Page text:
This pioneering work shows how Celtic cultures understood the place of human beings in their natural environment in ways fundamentally different from our own. Benozzo explores the unique unfolding of landscapes in early Irish and Welsh texts, including Tain Bo Cuailgne, The Voyage of Bran, the Gododdin and the mythological Taliesin poem on the Battle of the Trees.
Landscape Perception in Early Celtic Literature
Francesco Benozzo (Author)
This is a landmark study of a topic much remarked upon but surprisingly little examined in real detail: landscapes in early Irish and Welsh texts. … [I]t is a book destined to take its place with (and in certain important ways to supersede) earlier studies of ‘Celtic nature poetry’ and writing …. That it succeeds so well is attributable in part to its virtuous grounding in philology. (Alfred K. Siewers, Cambrian Medieval Celtic Studies 52 (Winter 2006), p. 100)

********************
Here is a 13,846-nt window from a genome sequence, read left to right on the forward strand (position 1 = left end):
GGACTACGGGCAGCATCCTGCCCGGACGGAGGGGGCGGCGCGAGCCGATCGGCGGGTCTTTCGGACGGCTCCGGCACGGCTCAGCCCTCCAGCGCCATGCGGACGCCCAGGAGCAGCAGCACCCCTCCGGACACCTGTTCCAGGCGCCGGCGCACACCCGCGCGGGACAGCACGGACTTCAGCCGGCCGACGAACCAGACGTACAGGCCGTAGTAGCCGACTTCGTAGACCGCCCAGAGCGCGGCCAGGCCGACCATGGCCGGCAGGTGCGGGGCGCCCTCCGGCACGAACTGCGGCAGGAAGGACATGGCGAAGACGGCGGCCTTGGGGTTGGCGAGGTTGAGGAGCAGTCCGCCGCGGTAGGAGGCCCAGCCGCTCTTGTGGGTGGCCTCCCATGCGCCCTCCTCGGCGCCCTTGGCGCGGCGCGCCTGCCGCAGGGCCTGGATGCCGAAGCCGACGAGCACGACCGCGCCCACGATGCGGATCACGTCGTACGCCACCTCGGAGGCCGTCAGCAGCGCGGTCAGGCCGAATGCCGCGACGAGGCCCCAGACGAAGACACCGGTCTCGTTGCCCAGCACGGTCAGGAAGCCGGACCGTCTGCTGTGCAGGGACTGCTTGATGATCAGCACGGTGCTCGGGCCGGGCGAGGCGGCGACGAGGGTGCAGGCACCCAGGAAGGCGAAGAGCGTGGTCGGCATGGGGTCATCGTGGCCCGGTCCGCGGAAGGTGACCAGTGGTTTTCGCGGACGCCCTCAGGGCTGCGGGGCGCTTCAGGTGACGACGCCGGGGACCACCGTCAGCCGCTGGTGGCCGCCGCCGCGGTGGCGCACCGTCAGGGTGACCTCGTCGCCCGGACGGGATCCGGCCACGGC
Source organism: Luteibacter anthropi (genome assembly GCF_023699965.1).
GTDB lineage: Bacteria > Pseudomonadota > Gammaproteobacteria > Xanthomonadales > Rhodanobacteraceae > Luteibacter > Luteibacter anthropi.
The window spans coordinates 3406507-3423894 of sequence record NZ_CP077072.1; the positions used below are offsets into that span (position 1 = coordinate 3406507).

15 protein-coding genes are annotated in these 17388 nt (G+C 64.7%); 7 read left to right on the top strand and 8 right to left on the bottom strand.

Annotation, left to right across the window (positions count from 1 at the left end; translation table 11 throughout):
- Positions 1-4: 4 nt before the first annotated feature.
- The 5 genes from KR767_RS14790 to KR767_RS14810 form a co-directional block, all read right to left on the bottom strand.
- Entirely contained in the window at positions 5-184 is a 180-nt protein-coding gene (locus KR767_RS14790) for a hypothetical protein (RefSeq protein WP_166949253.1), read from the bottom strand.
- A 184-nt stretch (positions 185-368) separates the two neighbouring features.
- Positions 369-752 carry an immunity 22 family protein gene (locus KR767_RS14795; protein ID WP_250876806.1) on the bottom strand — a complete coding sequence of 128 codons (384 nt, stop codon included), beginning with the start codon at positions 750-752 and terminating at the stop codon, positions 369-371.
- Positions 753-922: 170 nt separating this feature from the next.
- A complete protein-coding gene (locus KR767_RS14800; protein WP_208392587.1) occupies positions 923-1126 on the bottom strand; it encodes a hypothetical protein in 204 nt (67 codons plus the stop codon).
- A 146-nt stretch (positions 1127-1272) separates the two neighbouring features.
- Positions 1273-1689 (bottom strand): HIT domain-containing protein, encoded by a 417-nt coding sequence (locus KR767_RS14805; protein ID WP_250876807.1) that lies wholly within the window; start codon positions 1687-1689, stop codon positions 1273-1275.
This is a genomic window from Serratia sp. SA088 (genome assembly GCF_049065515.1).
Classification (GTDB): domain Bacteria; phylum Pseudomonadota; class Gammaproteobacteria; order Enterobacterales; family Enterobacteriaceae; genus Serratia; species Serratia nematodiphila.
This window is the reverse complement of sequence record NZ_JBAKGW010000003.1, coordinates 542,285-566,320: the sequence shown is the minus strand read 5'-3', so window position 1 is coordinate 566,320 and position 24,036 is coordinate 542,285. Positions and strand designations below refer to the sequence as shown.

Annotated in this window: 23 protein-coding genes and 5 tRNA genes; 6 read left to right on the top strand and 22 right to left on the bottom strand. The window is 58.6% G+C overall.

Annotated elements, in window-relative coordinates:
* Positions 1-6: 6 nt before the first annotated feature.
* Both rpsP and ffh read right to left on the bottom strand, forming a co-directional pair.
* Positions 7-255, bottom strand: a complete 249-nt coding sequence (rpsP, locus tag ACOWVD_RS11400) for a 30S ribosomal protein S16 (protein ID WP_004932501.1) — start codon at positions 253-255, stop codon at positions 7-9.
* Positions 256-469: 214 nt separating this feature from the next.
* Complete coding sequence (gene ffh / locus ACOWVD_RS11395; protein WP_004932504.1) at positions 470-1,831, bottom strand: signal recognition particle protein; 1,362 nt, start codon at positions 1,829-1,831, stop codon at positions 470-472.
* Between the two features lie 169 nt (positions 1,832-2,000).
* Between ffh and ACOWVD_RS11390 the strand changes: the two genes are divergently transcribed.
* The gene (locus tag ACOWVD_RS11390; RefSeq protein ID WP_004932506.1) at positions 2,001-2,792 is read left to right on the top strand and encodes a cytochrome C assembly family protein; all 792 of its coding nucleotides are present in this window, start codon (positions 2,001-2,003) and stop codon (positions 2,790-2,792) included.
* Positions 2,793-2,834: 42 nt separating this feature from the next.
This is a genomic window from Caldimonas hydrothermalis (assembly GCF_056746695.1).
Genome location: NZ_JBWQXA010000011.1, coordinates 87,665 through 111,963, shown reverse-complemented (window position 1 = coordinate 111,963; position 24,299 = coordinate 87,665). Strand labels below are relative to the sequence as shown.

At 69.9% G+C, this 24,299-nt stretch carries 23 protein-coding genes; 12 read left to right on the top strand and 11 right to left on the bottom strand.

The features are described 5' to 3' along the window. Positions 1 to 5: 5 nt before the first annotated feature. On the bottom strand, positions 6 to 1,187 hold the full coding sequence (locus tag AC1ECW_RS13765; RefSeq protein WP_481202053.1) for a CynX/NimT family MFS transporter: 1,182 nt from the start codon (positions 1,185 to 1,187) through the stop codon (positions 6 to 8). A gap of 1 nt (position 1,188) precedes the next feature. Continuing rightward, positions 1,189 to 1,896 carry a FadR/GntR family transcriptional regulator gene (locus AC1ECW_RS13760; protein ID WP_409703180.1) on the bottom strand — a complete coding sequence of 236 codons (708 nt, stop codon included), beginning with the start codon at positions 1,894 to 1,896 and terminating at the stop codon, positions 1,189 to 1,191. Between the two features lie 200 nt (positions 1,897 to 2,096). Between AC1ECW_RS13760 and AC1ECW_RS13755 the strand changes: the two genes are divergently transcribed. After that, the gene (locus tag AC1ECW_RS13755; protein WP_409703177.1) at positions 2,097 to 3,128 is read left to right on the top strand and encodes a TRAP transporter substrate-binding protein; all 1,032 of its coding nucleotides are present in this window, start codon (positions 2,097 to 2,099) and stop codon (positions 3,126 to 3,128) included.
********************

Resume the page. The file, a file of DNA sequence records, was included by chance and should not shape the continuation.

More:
Benozzo set himself a near impossible task for this slim volume, but its appeal should extend beyond those with an interest in Celtic and early medieval literature to anyone interested in explorations of how we understand perceptions of our surroundings and how the physical world may influence artistic works. (Ian Wyatt, Landscape History 26 (2004), p. 106)